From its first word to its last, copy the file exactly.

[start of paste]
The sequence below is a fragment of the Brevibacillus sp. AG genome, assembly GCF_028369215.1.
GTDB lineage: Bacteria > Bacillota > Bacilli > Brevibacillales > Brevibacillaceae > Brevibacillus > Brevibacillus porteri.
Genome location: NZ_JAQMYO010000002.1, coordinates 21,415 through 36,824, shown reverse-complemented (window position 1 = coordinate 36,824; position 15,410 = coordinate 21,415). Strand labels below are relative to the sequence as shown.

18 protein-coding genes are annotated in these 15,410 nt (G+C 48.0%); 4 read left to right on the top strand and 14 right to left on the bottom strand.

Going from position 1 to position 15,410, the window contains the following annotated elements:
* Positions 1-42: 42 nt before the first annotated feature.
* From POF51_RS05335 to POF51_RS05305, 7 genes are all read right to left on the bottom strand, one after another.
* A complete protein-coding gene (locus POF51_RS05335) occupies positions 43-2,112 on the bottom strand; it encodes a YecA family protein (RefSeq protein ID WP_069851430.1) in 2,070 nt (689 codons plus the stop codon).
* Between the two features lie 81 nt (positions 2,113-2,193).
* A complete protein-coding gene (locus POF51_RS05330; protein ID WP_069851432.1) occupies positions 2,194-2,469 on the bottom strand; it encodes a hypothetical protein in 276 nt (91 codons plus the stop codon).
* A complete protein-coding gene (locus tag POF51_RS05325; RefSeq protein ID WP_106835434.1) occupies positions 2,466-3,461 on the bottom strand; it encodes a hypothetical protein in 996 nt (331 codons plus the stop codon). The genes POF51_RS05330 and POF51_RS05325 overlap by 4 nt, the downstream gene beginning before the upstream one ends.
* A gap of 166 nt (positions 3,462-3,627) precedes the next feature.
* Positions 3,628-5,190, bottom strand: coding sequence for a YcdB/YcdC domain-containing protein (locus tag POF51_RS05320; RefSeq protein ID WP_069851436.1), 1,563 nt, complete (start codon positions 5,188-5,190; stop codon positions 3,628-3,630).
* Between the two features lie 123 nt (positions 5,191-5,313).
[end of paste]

The sequence below is a fragment of the Brevibacillus sp. AG genome, assembly GCF_028369215.1.
GTDB lineage: Bacteria > Bacillota > Bacilli > Brevibacillales > Brevibacillaceae > Brevibacillus > Brevibacillus porteri.
Genome location: NZ_JAQMYO010000002.1, coordinates 21,415 through 36,824, shown reverse-complemented (window position 1 = coordinate 36,824; position 15,410 = coordinate 21,415). Strand labels below are relative to the sequence as shown.

18 protein-coding genes are annotated in these 15,410 nt (G+C 48.0%); 4 read left to right on the top strand and 14 right to left on the bottom strand.

Going from position 1 to position 15,410, the window contains the following annotated elements:
* Positions 1-42: 42 nt before the first annotated feature.
* From POF51_RS05335 to POF51_RS05305, 7 genes are all read right to left on the bottom strand, one after another.
* A complete protein-coding gene (locus POF51_RS05335) occupies positions 43-2,112 on the bottom strand; it encodes a YecA family protein (RefSeq protein ID WP_069851430.1) in 2,070 nt (689 codons plus the stop codon).
* Between the two features lie 81 nt (positions 2,113-2,193).
* A complete protein-coding gene (locus POF51_RS05330; protein ID WP_069851432.1) occupies positions 2,194-2,469 on the bottom strand; it encodes a hypothetical protein in 276 nt (91 codons plus the stop codon).
* A complete protein-coding gene (locus tag POF51_RS05325; RefSeq protein ID WP_106835434.1) occupies positions 2,466-3,461 on the bottom strand; it encodes a hypothetical protein in 996 nt (331 codons plus the stop codon). The genes POF51_RS05330 and POF51_RS05325 overlap by 4 nt, the downstream gene beginning before the upstream one ends.
* A gap of 166 nt (positions 3,462-3,627) precedes the next feature.
* Positions 3,628-5,190, bottom strand: coding sequence for a YcdB/YcdC domain-containing protein (locus tag POF51_RS05320; RefSeq protein ID WP_069851436.1), 1,563 nt, complete (start codon positions 5,188-5,190; stop codon positions 3,628-3,630).
* Between the two features lie 123 nt (positions 5,191-5,313).